When I first started writing it, this was a shiny new story idea with potential. I had scrawled down some disasters to happen and wrote out a few hundred words setting up the character and the dog.
Then I got involved with what Jack Heffron calls 'The Talker'. It's a personification of the need some writers have to talk about their ongoing works. My Talker can talk to anyone, even me, about my work. The Talker was largely responsible for this embryonic story's loss of that sparkle, that shine of inspiration.
The Talker needs attention. The Talker needs validation. The Talker would rather talk about an idea than confront its complexities, its obstacles. The Talker wants the glory but none of the hard work that really lies at the heart of all creative efforts. - The Writer's Idea Book - Jack Heffron
And it's for this reason that I need to catch my Talker before she gets going and put some duct tape over her mouth. The trouble is, I get use out of talking about my stories sometimes. The trick is to balance output with input, I suppose. It should be okay for me to talk about a story a little bit, but not go on and on until I'm talked out about it and it falls flat.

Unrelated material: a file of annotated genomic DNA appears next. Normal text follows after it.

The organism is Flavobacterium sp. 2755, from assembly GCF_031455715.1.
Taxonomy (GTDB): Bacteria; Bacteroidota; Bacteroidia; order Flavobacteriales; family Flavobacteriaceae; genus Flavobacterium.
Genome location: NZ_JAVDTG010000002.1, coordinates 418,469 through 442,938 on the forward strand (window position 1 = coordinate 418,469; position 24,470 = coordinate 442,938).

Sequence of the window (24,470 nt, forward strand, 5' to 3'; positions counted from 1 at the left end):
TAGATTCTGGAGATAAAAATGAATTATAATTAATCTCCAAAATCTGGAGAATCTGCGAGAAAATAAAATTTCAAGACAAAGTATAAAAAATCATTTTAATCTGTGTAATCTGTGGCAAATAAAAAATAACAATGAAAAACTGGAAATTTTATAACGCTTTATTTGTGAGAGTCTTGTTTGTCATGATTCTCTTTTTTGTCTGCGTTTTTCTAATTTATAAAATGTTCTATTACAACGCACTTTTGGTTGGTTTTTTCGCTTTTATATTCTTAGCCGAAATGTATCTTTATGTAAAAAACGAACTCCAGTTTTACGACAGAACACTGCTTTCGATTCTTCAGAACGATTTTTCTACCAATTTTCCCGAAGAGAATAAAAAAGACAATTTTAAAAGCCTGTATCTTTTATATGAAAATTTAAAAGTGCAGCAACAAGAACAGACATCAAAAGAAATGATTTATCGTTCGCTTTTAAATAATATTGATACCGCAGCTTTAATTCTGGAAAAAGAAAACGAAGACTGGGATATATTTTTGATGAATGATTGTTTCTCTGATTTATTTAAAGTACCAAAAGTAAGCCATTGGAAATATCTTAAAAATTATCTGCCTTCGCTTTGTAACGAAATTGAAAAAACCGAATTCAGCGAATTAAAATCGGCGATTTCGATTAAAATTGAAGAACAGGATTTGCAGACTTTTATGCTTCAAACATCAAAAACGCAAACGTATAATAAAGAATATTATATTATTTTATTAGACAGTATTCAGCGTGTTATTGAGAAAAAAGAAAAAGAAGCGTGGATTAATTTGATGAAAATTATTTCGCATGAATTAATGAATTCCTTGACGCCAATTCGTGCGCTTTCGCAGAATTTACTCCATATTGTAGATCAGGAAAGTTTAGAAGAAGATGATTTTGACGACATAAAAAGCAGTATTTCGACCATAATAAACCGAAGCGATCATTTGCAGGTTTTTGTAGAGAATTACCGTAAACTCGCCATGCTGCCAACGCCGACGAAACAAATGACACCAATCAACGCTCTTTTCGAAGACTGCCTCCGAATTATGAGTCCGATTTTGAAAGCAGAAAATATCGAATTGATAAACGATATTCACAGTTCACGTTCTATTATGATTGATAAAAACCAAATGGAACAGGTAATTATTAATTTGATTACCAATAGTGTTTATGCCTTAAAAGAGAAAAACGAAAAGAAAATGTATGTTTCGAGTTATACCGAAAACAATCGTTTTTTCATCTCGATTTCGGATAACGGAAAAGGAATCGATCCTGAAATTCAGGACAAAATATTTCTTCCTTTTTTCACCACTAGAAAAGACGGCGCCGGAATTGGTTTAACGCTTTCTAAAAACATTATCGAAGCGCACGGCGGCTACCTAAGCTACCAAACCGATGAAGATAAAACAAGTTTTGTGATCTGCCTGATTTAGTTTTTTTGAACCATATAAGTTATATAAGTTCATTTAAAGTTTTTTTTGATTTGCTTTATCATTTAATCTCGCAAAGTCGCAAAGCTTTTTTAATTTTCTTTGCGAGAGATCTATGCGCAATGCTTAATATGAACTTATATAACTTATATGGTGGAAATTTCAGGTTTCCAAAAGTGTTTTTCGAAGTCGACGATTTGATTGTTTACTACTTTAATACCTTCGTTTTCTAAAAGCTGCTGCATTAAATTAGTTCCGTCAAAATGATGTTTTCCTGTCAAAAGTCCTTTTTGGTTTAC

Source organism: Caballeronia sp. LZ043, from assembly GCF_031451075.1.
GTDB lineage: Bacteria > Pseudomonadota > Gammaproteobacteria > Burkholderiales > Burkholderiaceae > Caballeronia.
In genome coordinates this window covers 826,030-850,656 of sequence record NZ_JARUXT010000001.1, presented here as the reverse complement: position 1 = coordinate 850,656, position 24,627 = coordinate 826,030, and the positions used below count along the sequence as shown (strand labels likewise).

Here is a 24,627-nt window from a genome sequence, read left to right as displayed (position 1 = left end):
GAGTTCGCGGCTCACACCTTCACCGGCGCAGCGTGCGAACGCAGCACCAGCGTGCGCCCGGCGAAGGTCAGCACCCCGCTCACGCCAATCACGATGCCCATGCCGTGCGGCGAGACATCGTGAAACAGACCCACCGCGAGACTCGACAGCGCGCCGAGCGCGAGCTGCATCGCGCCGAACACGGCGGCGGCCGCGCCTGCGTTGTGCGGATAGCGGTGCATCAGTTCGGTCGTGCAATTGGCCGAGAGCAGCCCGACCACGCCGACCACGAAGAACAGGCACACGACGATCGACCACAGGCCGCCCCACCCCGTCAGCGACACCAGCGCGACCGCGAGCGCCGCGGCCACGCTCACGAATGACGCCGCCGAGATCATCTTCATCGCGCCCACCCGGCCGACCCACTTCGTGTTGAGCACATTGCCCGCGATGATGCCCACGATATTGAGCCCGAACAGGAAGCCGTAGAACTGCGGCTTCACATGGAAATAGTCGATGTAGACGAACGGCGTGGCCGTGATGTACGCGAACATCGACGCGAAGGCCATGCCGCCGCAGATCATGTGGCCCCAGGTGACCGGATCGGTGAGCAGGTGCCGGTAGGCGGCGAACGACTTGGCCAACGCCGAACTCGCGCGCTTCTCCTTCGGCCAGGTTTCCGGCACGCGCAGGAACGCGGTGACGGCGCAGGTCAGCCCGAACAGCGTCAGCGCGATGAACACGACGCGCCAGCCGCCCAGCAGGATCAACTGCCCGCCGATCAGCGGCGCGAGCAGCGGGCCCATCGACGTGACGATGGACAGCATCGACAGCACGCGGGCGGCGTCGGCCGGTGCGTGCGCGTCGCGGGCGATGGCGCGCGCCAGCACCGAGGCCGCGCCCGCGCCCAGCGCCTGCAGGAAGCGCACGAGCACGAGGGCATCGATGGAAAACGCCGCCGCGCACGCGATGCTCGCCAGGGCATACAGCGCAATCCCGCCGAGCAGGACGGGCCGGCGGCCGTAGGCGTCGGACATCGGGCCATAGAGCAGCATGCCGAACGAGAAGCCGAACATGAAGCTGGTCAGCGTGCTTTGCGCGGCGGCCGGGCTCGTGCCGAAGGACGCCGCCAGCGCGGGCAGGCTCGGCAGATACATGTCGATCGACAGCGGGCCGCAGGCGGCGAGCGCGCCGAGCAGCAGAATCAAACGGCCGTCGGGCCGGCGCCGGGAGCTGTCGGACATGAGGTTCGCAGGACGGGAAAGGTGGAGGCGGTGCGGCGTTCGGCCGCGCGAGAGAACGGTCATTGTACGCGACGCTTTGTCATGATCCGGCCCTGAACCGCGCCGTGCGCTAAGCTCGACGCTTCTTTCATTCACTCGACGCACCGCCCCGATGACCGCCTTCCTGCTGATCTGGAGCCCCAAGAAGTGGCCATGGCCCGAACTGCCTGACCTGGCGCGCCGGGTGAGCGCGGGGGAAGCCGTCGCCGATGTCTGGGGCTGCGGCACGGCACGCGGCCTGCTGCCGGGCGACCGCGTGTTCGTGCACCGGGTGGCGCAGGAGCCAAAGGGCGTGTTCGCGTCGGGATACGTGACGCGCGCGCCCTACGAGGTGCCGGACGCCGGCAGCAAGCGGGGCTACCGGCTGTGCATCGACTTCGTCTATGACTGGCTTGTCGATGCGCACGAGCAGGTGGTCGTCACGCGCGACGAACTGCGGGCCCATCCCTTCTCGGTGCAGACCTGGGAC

The Talker is particularly dangerous during NaNoWriMo, but, to me, equally as helpful. This year I talked my story to myself when I was stuck during the first couple weeks, and stumbled into new and interesting events, discovered amazing background secrets. I had a fascinating 'a-HA!' moment while pacing around my kitchen, to the bemusement of my cat, talking about these chitinous, insectoid aliens and how their race had gotten so messed up, really. It allowed me to continue with my story. I stopped The Talker before she got carried away and sat back down to write about what I'd discovered.